By referencing current wait times against the historical model, the team believes it can detect flu outbreaks far before our current monitoring systems can. And the Department of Homeland Security agrees.

"The judges were amazed by the feasibility of the idea," Sutton says. "They were asking each other, 'Why aren't we doing this already?'"

The judges also liked the fact that the model comes with a live feed (the ingestion engine) built in. "There's no additional data collection or extraction required to get it up and running," Sutton says. "They can just switch it on and watch it go."

The Dream Team

Patel-Misra couldn't personally participate in Hidden Signals because of her connection to one of the judges. But when she floated the idea to her team, they jumped at the chance to participate.

All team members worked several hours a week off-the-clock for two months to design their concept.

In a way, the challenge was business as usual. Though the team has been together for less than two years, they've already developed several exciting data products to help Vituity's hospital clients improve care.

In 2016, they launched a two-way practice management solution that displays clinical data in real time. And just last month, they delivered a secure phone app that assists ED providers with patient callbacks.

Both projects were challenging because they were completely novel. "There was nothing out there for us to replicate or build upon," Patel-Misra explains. "We created everything from the design phase up."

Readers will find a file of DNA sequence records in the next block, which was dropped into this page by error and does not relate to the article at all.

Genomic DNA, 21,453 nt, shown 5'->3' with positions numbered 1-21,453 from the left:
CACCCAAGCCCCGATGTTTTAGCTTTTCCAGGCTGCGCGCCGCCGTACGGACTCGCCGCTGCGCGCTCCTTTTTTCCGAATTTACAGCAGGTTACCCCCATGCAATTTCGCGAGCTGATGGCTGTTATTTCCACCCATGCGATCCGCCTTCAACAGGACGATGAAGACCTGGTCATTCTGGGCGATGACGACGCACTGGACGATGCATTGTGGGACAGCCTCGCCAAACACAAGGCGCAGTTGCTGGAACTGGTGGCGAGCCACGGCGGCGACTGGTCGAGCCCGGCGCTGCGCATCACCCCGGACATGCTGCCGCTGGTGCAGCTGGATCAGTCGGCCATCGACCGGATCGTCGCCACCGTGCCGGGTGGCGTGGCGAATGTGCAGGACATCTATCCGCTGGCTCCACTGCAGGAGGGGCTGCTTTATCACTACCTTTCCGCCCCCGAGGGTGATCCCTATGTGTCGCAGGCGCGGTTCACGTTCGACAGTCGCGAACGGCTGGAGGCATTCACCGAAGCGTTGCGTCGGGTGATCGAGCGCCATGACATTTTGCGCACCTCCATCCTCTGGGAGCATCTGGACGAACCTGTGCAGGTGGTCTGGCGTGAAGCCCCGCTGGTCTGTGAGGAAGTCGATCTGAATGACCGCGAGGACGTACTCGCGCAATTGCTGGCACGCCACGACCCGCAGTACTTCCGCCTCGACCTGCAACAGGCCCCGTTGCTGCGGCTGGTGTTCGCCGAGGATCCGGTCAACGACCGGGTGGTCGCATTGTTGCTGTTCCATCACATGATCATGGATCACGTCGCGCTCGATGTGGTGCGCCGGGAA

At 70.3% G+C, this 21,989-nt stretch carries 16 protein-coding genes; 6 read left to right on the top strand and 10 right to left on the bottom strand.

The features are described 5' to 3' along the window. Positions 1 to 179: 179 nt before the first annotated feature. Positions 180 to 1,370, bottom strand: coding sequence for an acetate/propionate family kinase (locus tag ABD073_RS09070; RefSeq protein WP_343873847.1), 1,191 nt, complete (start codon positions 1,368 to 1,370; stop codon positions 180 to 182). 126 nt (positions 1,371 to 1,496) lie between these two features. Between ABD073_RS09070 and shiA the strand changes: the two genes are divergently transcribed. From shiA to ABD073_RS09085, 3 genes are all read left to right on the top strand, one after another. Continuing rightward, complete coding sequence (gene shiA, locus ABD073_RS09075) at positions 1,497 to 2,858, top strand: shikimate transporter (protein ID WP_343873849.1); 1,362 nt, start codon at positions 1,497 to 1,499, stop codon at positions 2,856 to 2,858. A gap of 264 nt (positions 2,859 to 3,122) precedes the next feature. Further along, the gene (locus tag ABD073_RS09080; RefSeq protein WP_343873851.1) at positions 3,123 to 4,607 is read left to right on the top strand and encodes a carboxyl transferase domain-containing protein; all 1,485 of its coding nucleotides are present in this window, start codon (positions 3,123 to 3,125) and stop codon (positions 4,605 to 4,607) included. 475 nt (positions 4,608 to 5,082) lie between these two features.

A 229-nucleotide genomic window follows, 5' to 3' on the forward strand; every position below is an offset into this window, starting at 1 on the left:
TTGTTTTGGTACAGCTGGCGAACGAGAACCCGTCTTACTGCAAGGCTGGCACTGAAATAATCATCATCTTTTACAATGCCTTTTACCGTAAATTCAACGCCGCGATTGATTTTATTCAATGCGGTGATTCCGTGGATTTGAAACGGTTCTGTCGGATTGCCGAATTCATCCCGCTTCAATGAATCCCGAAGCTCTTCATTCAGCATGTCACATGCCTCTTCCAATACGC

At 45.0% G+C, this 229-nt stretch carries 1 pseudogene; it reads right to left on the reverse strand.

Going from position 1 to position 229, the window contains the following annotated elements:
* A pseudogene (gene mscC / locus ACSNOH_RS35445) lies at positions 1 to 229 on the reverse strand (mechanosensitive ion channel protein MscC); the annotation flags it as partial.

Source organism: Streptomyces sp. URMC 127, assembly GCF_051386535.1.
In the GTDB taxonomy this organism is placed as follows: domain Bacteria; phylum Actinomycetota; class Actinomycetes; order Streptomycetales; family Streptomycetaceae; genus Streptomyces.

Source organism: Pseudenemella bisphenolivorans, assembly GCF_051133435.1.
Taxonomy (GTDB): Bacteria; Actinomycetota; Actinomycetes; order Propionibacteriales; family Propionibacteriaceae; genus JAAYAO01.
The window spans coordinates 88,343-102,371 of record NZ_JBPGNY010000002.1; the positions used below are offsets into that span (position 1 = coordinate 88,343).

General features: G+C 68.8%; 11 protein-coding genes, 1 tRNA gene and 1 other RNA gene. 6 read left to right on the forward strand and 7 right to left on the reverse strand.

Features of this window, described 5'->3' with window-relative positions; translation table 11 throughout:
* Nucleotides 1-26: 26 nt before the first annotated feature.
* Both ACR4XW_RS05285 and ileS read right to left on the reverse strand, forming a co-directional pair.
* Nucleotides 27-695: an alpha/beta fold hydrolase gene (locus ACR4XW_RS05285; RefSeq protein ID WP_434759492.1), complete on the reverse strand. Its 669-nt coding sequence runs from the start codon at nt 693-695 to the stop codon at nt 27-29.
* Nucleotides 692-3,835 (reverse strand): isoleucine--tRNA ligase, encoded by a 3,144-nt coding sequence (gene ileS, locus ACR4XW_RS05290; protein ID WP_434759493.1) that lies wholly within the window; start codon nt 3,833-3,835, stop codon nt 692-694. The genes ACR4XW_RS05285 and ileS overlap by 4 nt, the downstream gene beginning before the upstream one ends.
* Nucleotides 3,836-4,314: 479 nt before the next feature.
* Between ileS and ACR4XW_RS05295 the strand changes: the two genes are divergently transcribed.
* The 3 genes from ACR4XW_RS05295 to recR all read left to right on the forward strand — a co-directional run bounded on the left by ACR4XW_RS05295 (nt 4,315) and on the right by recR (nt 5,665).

To facilitate innovation, Vituity's data executives have worked hard to create a culture that encourages risk-taking. "We embrace failure as part of the process," Patel-Misra says. "We believe that very often, failure translates into opportunity."

In fact, the earlier a team fails, the faster it can often narrow in on the best solution. "When we use this agile approach, our customers see benefits and ROI sooner," Patel-Misra says. "It's a fast win for them."

"Many of the finalists were from small tech companies," she adds. "But I think this win shows that you can absolutely foster creativity and innovation in a large organization like Vituity."

The Next Phase

The five Hidden Signals finalists now move on to phase 2 of the competition, in which they will enter a virtual accelerator to create a detailed system design of their concept.

But at least one team doesn't plan to stop there.

"As engineers and data scientists, writing documentation doesn't fulfill our deepest dreams," Sutton says. "So while it's not required for our submission, we actually plan to build this thing."

The Vituity team hopes that creating a plug-and-play solution the government can use immediately will boost their competitive edge as they vie for the $200,000 grand prize.

The winner will be announced in April. And at least one industry expert is definitely betting on them.

"I was very proud and thrilled when they were announced as finalists," Patel-Misra says. "But I wasn't really surprised. I'm probably a little biased, but I think they're one of the best data teams I've ever seen."

Congratulations to Vituity's Nathan Sutton, Amy Baer, Jeff Lieske, David Yue, Vivek Bhansali, and Prasad Mantri on being named Hidden Signals finalists. We're all rooting for you as you move into phase 2.